My Lucky Dog

Yesterday I lost my best friend. He was short, furry, and walked on four legs. His name was Lucky, and he was quite possibly the best thing that ever happened to me.

We first adopted Lucky when I was about 10. He was about 3.

At first he was a difficult dog. He had terrible separation anxiety and would destroy things when we were away. If put in a crate, he would break out at all expenses, often hurting himself in the process. After a chipped tooth, some scratches, and a burst blood vessel, we decided we could not keep him. He was too much work, and he was only doing harm to himself. He would be better off elsewhere. So, after a few weeks of having him, I said goodbye one morning as I headed off to school.

I don’t remember feeling particularly upset that morning, perhaps because I knew all along that my mom would never actually take him back that day. Sure enough, he was still there when I got home. We struggled through those first few months, but we soon realized that for him, it was completely worth it.

Never have I met a dog so in touch with human emotions, or so loyal, or so loving. Everyone thinks they have the best dog, and I think that each of these individuals, myself included, are exactly right. Because dogs adapt to you, as you adapt to them. We learned to deal with his anxiety, and in turn he learned to deal with our family’s ups and downs.

In actuality, his anxiety disorder fit in perfectly with our family. I, myself, have long struggled with a Panic Disorder. Many of the worst years were around the time when we first adopted Lucky. Somehow, he was able to help me during my attacks. The comfort of having him near. He would give me kisses, wag his tail, he would stay by my side. He was the perfect companion.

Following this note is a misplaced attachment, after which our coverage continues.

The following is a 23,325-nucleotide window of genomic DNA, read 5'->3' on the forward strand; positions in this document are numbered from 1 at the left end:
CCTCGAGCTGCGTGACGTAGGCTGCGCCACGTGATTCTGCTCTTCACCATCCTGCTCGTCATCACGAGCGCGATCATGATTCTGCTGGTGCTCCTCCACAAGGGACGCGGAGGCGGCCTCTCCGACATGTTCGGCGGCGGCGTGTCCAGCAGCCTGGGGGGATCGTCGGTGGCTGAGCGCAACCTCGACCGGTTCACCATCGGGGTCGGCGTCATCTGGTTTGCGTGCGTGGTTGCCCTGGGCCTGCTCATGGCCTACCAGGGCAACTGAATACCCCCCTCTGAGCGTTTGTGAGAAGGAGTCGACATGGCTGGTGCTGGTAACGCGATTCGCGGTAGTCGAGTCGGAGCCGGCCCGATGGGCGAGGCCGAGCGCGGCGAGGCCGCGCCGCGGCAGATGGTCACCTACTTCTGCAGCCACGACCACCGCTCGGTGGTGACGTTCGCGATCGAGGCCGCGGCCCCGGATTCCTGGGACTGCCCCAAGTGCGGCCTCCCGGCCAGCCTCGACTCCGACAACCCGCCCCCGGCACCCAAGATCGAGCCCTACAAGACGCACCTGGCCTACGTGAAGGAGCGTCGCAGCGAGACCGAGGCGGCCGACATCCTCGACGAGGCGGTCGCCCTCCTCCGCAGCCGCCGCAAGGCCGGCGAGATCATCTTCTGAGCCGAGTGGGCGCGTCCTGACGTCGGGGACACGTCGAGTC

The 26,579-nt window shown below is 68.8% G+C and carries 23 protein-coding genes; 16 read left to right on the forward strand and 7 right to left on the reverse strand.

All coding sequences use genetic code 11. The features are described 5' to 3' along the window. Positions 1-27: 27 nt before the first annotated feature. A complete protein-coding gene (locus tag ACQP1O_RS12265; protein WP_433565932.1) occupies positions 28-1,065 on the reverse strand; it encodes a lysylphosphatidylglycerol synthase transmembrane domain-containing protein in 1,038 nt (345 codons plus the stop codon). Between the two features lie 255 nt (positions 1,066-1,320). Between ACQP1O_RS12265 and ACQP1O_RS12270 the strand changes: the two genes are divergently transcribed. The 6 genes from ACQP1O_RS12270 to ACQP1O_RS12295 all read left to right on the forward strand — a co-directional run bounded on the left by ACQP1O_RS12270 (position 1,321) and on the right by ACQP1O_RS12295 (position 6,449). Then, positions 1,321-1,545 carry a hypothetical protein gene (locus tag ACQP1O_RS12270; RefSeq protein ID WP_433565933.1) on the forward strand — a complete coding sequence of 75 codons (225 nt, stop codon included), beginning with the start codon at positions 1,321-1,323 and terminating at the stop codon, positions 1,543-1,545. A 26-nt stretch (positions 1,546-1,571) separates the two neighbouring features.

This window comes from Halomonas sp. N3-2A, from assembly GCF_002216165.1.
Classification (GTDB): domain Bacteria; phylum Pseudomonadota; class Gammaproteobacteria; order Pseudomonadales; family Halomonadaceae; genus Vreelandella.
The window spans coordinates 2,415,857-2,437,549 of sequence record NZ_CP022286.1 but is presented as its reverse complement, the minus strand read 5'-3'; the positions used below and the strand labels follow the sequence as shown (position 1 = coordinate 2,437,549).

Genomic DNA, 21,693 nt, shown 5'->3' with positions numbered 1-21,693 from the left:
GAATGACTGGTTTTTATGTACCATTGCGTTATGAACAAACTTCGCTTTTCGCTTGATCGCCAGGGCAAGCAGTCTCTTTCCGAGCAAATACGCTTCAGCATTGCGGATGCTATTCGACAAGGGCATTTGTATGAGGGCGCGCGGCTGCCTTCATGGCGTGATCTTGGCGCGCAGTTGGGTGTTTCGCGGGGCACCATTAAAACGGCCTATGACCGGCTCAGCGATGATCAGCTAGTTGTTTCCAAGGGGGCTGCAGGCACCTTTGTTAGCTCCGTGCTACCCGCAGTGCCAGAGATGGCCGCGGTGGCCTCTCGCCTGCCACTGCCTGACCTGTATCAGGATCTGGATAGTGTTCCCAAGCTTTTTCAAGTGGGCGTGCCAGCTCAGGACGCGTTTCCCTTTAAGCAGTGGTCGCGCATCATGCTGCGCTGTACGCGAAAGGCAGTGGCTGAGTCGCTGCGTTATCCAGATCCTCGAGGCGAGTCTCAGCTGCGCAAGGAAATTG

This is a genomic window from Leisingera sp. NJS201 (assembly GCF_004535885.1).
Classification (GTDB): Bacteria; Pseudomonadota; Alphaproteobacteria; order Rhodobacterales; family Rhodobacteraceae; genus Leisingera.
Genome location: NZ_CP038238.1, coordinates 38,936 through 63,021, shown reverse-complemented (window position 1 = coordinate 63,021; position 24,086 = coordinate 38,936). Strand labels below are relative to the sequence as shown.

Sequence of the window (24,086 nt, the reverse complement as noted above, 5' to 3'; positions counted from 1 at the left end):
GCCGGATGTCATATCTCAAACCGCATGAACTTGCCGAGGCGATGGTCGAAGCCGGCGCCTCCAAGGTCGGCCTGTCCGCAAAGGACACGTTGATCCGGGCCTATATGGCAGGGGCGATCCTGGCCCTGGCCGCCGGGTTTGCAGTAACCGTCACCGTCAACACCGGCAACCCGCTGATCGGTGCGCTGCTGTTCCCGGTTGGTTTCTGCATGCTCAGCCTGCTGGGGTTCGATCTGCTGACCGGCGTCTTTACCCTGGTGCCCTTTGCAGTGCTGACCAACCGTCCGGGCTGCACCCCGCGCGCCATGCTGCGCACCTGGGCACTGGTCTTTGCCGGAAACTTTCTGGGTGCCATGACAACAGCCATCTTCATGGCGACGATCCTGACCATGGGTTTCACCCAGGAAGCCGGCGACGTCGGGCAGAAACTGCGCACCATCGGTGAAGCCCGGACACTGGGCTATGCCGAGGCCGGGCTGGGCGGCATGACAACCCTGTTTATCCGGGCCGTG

He was loyal to our whole family. He trusted us to do what was best, and that is why I know that we did the right thing yesterday. For months, he’d been struggling. His joints were stiff and he was losing muscle mass. Just getting off the floor became a trial. He wasn’t always sure of where he was. He would get confused, walk into corners, wander aimlessly. But, most importantly, he had stopped wagging his tail.He no longer found joy in his daily life. The look in his eyes was one of helplessness and confusion. He was waiting for us to decide what to do.

The night before we made our decision, he had multiple accidents in the house, each time falling down into his own waste because he could no longer hold himself up. We knew it was time. Perhaps past the time, but we could no longer delay the inevitable.

As my mom said, he would have soldiered on forever if we had asked him to. He would have stayed by our sides until ever joint ached and he could no longer walk. He was loyal, and loving, and miraculous.

He came with the name Lucky, but over the years I’ve realized how perfectly the title suited him. Not necessarily because he was lucky to have found us, but because we were lucky–extraordinarily lucky– to have found him.

My whole heart aches, and I’ve fallen victim to random bouts of crying these past 48 hours, but I know that what was done was for the best. I know that he loved us so completely, and he gave us 12 wonderful years of that love, that we could ask for no more.

I’ll never get over him. He was my childhood, my best friend, my family member, my constant companion, my pillow, my cuddle buddy, my soother, my therapist, my playmate, my dog.

And I was so goddamn lucky to have him.